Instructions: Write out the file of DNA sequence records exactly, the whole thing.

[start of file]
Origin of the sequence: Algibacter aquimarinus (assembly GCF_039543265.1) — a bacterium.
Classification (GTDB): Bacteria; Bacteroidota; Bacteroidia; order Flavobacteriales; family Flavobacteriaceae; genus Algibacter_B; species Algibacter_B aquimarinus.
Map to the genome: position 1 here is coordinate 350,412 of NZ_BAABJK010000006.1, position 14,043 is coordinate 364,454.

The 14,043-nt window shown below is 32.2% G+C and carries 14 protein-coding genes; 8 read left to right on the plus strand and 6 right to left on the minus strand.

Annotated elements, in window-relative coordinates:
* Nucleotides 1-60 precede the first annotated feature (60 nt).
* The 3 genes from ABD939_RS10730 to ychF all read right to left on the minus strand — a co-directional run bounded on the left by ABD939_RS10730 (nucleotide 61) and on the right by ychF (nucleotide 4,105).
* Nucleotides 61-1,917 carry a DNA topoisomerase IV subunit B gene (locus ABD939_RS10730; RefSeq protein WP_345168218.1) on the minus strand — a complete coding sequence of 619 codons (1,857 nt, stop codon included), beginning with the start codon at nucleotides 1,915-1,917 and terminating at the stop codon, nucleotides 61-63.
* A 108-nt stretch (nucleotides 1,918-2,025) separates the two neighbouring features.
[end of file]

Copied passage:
Origin of the sequence: Algibacter aquimarinus (assembly GCF_039543265.1) — a bacterium.
Classification (GTDB): Bacteria; Bacteroidota; Bacteroidia; order Flavobacteriales; family Flavobacteriaceae; genus Algibacter_B; species Algibacter_B aquimarinus.
Map to the genome: position 1 here is coordinate 350,412 of NZ_BAABJK010000006.1, position 14,043 is coordinate 364,454.

The 14,043-nt window shown below is 32.2% G+C and carries 14 protein-coding genes; 8 read left to right on the plus strand and 6 right to left on the minus strand.

Annotated elements, in window-relative coordinates:
* Nucleotides 1-60 precede the first annotated feature (60 nt).
* The 3 genes from ABD939_RS10730 to ychF all read right to left on the minus strand — a co-directional run bounded on the left by ABD939_RS10730 (nucleotide 61) and on the right by ychF (nucleotide 4,105).
* Nucleotides 61-1,917 carry a DNA topoisomerase IV subunit B gene (locus ABD939_RS10730; RefSeq protein WP_345168218.1) on the minus strand — a complete coding sequence of 619 codons (1,857 nt, stop codon included), beginning with the start codon at nucleotides 1,915-1,917 and terminating at the stop codon, nucleotides 61-63.
* A 108-nt stretch (nucleotides 1,918-2,025) separates the two neighbouring features.